Life In America: Song Of The Cicadas

February 2005. It is supposed to be winter in America but the gods are smiling on the manufacturers of snow. And snow has tucked tail and fled into the ravines of America’s rugged heart. My children are not happy for what kind of winter drives away snow? A winter without snow for my children is like Christmas without the colorful masquerades of my childhood – those playful masquerades with African names like “404” “Pele” and “Michael Jackson!” It is still winter though and dawn finds me on the streets headed to work to eke out a little something to put on the table. My children must eat, my mother is tired and angry at home in Nigeria and I must find a little something to send to her through Western Union or her effete prayers for me will stop. The crisp morning is rudely interrupted by a herd of deer darting on to traffic from the woods on the side of the road. They are about six in number, healthy, well-fed animals that would keep my ancestral clan chomping meat for several moons. I see the herd of deer and I start salivating. Bush meat! I exclaim within my soul. I must be the only Nigerian on the road that morning because the entire traffic stops in awe to watch the “beautiful” sight of bush meat er deer crossing the road. I see bush meat, America sees an endangered species!

As I sit in traffic waiting for several installments of dinner to cross the road, I start thinking of the cicadas, those ugly insects that visited America last year. I don’t know why I remember them because I certainly don’t miss them. They were a nuisance blanketing everywhere with their show of mass suicide. My children do miss them. Every morning, my kids would wake up and rush to the windows of our little home to say hello to the miniature winged aliens that blanketed our lawn like live balls of colored snow. Those cicadas captured my children’s hearts and attention for the entire season when they were making love, war and dying on our yard. It is fair to say that I was jealous. My children no longer looked up to me adoringly as their super hero. The dreamy look in their eyes was no longer for me. My children had fallen in love with cicadas. I was relieved to get my children back with the disappearance of the last dead cicada shell.

I have never tasted cicadas. There were newsworthy reports of people sighted eating cicadas. I do not even remember their last visit about seventeen years ago. I apologize to the American media for being so shallow. There is no excuse for not remembering such a seminal event. My priorities at the time however were quite different from those of my children today. Seventeen years ago, I had just come to the conclusion that I was probably never going back to Nigeria, the land of my birth. At the time, I was too engrossed in the technical details of ensuring that this immigrant did not become a sautéed cicada in the dreadful bureaucratic frying pan called the Immigration and Naturalization Services (the great INS for those too scared to call that gorilla by its full name!). So perhaps I may be forgiven for not remembering the events of that great period in our history. I had more pressing priorities.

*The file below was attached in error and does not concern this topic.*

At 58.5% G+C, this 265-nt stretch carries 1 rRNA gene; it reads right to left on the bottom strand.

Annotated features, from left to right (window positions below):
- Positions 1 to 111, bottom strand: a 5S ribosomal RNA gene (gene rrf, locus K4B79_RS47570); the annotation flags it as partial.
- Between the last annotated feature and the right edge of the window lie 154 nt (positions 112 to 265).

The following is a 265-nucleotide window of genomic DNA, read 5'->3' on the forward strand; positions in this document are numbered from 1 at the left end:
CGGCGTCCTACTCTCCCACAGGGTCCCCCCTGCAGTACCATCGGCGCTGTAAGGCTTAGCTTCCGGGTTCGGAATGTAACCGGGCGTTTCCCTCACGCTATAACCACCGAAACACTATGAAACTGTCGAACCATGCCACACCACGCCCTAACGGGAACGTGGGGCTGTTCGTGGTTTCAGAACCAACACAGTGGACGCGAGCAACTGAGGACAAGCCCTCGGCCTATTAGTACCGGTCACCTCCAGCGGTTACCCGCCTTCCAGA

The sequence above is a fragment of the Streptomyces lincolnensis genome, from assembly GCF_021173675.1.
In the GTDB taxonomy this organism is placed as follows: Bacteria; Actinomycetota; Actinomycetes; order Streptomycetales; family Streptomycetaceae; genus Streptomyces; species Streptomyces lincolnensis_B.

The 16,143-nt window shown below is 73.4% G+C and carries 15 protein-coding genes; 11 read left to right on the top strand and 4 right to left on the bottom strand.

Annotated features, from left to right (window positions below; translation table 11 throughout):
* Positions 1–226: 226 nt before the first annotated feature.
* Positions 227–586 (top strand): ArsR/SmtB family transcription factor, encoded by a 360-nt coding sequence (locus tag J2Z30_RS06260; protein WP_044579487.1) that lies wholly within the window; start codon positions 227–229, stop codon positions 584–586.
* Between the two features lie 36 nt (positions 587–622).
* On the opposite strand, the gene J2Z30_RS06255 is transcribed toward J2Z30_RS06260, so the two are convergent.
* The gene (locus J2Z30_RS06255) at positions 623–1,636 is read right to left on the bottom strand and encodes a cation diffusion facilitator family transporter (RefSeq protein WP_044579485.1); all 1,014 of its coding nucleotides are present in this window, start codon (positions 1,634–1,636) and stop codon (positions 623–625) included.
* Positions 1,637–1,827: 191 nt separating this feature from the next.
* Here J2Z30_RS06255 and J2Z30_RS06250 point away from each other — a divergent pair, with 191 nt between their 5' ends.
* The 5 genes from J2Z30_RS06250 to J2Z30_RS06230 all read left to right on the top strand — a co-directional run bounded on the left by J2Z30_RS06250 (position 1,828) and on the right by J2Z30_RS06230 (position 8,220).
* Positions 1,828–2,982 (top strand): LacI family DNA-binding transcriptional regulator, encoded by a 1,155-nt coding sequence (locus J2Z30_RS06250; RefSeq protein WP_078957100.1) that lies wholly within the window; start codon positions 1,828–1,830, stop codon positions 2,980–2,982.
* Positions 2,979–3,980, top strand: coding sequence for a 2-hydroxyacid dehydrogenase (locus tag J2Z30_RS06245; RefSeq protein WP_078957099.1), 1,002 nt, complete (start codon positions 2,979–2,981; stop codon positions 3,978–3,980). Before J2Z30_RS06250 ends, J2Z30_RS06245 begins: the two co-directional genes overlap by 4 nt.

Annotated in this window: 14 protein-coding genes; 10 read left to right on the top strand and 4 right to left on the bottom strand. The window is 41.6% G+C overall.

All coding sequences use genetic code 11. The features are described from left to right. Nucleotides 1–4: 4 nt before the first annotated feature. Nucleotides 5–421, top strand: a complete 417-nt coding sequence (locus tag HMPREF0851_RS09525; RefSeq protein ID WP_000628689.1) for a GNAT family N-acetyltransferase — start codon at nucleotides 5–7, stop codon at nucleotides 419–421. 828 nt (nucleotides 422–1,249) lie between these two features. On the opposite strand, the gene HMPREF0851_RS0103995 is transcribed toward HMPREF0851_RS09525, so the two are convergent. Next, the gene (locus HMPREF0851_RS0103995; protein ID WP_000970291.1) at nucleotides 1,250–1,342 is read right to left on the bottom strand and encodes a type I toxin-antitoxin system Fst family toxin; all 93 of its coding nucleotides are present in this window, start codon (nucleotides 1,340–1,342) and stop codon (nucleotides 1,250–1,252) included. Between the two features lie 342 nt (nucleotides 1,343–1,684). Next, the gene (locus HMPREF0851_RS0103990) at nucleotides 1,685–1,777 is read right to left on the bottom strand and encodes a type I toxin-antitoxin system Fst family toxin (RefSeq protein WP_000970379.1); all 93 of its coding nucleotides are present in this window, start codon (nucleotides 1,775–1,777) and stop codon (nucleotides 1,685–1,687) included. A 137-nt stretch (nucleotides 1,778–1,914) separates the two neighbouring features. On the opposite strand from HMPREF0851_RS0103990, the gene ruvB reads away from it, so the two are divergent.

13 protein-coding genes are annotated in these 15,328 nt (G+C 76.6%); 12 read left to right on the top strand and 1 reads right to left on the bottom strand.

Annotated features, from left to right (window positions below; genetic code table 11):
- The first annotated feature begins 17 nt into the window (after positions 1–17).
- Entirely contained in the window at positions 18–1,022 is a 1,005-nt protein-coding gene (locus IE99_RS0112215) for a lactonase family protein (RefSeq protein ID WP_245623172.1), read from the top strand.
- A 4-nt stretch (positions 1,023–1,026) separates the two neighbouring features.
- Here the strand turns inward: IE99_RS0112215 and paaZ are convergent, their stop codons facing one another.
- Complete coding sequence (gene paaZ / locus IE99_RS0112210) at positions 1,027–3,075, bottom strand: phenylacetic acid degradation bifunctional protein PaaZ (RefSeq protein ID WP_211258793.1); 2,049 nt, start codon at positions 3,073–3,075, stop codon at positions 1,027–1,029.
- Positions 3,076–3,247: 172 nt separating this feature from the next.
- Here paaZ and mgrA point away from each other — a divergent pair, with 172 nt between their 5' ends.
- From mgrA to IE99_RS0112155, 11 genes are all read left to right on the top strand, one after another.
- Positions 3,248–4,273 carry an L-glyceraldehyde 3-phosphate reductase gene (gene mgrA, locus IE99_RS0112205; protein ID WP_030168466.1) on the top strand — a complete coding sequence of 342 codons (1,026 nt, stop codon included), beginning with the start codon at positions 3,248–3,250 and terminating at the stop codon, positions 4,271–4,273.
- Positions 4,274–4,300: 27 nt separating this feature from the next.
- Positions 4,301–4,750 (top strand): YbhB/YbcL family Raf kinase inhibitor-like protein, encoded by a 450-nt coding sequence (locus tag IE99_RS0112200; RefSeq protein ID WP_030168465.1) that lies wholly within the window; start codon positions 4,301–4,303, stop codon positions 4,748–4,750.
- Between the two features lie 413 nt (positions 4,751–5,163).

I have never tasted cicadas. I have however tasted termites. And if my experience with termites is anything to go by, cicadas ought to be tasty and highly nutritious. Termites, what about termites, you ask. As a child growing up in Nigeria, I loved termites. They were tasty little bugs, every one of them. Every year, with the coming of the rains, like drunken fools, termites would appear as if from nowhere and fly all over the place. Plump termites would be every where and we would gleefully go out and place buckets of water under anything that had light. In those days, there were lamp posts that actually worked in the city of my childhood and they were the favorite hunting spots for termites, for me and my friends. The termites would be attracted to the lights, get dazed by the lights and soon enough our buckets would be filled with dinner! I would take the bucket of termites to my waiting mother. She would place a big pan on a tripod of fire fueled by firewood. Soon the termites would be frying in their own fat and the heat would separate their wings from their um sautéed bodies. Once the feast of termites cooled down, my mother would sift the singed wings from the meat and the feasting would begin. I am having a difficult time thinking of a more delicious snack than my mother’s sautéed termites. In the two decades I have been here in America, my mother has visited me just twice. Unfortunately sautéed termites have not been part of her bag of childhood delicacies she has brought with her. And I certainly can understand her concerns. You never know what a young customs officer will do to a little old lady clutching a bag of sautéed termites.